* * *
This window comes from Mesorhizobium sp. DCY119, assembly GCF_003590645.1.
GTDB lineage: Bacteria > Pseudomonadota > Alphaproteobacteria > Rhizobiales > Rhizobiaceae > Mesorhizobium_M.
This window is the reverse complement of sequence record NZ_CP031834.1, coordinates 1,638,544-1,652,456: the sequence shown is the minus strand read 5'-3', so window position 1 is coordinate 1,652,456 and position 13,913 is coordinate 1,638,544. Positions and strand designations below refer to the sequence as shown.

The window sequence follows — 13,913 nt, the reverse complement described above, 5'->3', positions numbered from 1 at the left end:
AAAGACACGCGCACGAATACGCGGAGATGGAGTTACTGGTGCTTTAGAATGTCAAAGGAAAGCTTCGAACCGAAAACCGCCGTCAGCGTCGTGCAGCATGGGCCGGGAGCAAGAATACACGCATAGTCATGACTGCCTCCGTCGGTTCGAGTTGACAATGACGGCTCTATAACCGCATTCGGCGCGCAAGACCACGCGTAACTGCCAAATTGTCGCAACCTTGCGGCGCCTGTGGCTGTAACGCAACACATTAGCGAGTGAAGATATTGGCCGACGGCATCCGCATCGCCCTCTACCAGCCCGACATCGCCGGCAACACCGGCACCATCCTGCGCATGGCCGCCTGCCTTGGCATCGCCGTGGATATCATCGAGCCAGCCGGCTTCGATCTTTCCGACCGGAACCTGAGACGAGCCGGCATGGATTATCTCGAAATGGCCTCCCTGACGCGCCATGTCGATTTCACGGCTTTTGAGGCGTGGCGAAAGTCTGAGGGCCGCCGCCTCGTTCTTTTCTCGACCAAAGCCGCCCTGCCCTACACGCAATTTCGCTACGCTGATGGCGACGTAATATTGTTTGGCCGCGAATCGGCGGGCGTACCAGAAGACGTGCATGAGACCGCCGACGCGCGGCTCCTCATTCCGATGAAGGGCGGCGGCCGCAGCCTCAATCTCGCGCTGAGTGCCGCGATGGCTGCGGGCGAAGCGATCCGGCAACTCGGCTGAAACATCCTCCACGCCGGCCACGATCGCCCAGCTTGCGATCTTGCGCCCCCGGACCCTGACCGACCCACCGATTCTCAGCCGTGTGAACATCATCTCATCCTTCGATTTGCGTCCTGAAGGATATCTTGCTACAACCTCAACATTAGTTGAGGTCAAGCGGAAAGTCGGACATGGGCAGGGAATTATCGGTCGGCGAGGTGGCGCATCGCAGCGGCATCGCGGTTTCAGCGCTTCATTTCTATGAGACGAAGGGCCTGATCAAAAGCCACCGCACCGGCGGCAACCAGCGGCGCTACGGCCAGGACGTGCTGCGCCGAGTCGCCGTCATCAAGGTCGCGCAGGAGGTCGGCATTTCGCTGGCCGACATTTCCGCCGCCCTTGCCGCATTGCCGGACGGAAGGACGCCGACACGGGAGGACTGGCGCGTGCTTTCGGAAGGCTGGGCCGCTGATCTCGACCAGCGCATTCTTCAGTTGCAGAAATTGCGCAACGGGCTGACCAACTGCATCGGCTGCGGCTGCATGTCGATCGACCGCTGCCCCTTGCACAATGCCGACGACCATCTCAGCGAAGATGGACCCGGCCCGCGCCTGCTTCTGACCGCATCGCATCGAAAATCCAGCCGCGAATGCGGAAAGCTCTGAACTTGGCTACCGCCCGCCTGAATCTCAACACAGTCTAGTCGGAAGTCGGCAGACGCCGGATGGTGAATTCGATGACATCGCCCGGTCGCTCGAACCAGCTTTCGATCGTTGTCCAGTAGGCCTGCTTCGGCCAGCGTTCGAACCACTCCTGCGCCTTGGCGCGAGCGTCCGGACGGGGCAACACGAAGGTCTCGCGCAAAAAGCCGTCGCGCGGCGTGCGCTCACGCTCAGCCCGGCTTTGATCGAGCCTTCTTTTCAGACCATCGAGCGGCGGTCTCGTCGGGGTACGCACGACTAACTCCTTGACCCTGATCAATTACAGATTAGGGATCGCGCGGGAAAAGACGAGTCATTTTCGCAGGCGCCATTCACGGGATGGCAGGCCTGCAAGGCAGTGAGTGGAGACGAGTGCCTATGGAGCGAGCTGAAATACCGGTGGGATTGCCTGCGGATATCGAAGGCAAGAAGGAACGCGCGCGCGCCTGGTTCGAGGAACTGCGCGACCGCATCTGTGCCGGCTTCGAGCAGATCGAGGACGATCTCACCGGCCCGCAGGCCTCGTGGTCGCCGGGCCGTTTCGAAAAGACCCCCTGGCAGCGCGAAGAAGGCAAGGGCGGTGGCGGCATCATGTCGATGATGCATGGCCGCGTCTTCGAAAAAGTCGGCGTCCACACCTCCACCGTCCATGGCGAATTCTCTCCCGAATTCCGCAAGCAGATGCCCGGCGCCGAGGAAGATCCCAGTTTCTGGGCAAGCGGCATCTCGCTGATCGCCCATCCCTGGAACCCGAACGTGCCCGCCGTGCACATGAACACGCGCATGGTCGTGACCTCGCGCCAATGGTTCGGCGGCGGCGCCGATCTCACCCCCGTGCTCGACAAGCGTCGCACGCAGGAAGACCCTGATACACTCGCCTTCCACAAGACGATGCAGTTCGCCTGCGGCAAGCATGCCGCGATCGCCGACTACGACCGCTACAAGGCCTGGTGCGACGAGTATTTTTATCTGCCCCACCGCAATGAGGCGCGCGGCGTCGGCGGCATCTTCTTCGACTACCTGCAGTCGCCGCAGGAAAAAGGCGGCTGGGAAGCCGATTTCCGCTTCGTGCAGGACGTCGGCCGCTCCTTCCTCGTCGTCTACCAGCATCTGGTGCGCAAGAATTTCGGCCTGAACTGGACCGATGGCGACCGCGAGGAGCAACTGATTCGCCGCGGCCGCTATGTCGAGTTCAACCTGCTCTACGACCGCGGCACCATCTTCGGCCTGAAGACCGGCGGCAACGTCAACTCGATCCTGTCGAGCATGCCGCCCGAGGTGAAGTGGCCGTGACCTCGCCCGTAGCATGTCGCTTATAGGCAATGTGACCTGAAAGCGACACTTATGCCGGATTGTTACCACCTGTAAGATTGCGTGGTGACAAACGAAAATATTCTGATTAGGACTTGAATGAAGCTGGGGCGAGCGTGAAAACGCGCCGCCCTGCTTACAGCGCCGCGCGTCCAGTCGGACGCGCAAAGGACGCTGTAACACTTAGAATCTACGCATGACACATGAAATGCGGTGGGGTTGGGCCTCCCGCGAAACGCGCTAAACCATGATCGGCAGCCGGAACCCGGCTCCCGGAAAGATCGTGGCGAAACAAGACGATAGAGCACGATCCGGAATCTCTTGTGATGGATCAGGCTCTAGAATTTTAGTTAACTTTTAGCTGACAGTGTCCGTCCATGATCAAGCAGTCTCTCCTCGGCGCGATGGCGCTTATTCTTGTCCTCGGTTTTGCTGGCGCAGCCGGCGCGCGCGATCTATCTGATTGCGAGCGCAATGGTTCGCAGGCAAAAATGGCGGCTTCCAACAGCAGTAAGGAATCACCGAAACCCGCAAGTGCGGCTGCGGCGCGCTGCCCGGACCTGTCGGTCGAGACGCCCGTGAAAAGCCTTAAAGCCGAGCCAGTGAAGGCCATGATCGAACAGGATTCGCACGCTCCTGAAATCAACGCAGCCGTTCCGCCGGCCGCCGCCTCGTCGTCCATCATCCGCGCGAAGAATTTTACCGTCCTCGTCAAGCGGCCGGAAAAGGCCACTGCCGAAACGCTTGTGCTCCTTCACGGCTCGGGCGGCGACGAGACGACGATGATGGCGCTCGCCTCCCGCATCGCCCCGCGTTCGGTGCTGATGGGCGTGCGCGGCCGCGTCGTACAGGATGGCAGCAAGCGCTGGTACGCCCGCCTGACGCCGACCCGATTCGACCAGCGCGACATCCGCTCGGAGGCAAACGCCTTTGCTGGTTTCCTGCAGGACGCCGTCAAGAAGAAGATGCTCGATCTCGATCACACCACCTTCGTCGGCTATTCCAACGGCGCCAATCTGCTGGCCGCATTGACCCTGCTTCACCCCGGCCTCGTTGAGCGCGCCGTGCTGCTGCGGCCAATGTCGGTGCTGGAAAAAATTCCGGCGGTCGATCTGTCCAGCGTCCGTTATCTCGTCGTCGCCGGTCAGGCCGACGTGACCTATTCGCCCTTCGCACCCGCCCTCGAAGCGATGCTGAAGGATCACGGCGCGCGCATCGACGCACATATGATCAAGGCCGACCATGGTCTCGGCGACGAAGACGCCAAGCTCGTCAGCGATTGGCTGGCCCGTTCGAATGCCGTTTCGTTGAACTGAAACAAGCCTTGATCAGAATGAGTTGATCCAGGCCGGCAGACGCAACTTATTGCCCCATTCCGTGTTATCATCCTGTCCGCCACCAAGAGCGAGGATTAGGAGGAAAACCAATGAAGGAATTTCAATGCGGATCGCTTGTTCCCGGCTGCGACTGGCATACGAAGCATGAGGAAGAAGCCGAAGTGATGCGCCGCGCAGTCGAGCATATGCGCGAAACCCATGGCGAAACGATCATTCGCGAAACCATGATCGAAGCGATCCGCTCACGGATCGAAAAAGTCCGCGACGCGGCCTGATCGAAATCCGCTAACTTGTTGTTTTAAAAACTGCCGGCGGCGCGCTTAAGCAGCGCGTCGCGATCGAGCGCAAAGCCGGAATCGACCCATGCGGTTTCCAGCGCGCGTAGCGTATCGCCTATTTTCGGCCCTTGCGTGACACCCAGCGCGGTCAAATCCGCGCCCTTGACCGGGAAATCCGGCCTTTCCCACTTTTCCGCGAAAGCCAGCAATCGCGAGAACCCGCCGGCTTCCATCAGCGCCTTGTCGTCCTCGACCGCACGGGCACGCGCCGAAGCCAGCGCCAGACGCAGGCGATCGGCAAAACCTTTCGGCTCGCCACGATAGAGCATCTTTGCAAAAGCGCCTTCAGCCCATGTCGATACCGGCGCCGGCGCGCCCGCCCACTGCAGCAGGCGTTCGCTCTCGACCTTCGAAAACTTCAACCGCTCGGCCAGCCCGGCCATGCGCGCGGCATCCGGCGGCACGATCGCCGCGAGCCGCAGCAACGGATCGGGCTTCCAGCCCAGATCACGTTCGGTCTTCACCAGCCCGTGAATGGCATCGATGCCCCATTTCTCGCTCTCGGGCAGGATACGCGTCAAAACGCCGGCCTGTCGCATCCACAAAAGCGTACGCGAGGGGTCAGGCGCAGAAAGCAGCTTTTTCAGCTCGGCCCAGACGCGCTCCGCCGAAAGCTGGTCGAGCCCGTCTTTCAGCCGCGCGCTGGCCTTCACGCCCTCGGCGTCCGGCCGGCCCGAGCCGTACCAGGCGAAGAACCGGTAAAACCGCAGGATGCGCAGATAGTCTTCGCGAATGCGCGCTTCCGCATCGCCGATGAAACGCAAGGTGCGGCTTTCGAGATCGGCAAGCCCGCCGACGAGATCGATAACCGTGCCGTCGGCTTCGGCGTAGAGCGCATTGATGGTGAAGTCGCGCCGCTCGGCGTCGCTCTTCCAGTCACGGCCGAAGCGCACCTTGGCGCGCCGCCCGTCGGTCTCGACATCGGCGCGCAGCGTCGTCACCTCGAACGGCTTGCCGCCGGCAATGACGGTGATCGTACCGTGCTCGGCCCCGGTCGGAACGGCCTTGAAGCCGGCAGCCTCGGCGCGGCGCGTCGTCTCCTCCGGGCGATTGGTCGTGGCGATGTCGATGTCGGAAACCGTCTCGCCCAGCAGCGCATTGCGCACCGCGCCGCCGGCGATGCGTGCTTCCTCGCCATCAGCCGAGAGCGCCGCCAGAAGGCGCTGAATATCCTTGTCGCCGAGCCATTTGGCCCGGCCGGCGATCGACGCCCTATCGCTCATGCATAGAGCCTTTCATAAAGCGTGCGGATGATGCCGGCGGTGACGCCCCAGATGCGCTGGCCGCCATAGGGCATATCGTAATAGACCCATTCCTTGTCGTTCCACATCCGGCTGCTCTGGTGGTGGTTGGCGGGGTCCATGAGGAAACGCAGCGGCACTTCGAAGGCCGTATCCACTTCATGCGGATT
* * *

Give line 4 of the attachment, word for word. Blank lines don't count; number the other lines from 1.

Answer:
The window sequence follows — 13,913 nt, the reverse complement described above, 5'->3', positions numbered from 1 at the left end: